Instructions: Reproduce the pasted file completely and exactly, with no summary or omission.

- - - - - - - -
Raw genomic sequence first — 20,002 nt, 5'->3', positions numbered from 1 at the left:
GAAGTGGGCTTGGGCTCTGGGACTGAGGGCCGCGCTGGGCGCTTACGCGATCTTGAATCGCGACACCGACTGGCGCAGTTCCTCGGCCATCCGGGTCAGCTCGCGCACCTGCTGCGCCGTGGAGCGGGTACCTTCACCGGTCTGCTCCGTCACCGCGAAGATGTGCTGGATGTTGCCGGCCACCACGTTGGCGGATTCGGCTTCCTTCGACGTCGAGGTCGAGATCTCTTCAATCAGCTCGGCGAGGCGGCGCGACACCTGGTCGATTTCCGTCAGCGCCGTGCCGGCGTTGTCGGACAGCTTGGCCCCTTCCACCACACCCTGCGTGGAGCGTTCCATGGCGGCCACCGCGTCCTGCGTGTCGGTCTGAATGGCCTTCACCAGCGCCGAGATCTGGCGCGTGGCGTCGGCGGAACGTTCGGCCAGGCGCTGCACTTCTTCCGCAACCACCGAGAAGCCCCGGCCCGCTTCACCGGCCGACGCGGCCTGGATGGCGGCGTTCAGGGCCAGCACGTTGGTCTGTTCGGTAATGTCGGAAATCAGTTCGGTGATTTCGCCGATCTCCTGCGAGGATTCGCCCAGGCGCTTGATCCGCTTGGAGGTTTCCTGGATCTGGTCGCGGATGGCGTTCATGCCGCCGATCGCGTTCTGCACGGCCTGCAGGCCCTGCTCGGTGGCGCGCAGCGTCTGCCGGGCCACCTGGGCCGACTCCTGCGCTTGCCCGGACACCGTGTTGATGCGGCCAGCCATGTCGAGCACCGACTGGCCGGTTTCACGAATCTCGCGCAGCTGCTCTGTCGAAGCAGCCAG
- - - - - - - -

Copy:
Raw genomic sequence first — 20,002 nt, 5'->3', positions numbered from 1 at the left:
GAAGTGGGCTTGGGCTCTGGGACTGAGGGCCGCGCTGGGCGCTTACGCGATCTTGAATCGCGACACCGACTGGCGCAGTTCCTCGGCCATCCGGGTCAGCTCGCGCACCTGCTGCGCCGTGGAGCGGGTACCTTCACCGGTCTGCTCCGTCACCGCGAAGATGTGCTGGATGTTGCCGGCCACCACGTTGGCGGATTCGGCTTCCTTCGACGTCGAGGTCGAGATCTCTTCAATCAGCTCGGCGAGGCGGCGCGACACCTGGTCGATTTCCGTCAGCGCCGTGCCGGCGTTGTCGGACAGCTTGGCCCCTTCCACCACACCCTGCGTGGAGCGTTCCATGGCGGCCACCGCGTCCTGCGTGTCGGTCTGAATGGCCTTCACCAGCGCCGAGATCTGGCGCGTGGCGTCGGCGGAACGTTCGGCCAGGCGCTGCACTTCTTCCGCAACCACCGAGAAGCCCCGGCCCGCTTCACCGGCCGACGCGGCCTGGATGGCGGCGTTCAGGGCCAGCACGTTGGTCTGTTCGGTAATGTCGGAAATCAGTTCGGTGATTTCGCCGATCTCCTGCGAGGATTCGCCCAGGCGCTTGATCCGCTTGGAGGTTTCCTGGATCTGGTCGCGGATGGCGTTCATGCCGCCGATCGCGTTCTGCACGGCCTGCAGGCCCTGCTCGGTGGCGCGCAGCGTCTGCCGGGCCACCTGGGCCGACTCCTGCGCTTGCCCGGACACCGTGTTGATGCGGCCAGCCATGTCGAGCACCGACTGGCCGGTTTCACGAATCTCGCGCAGCTGCTCTGTCGAAGCAGCCAG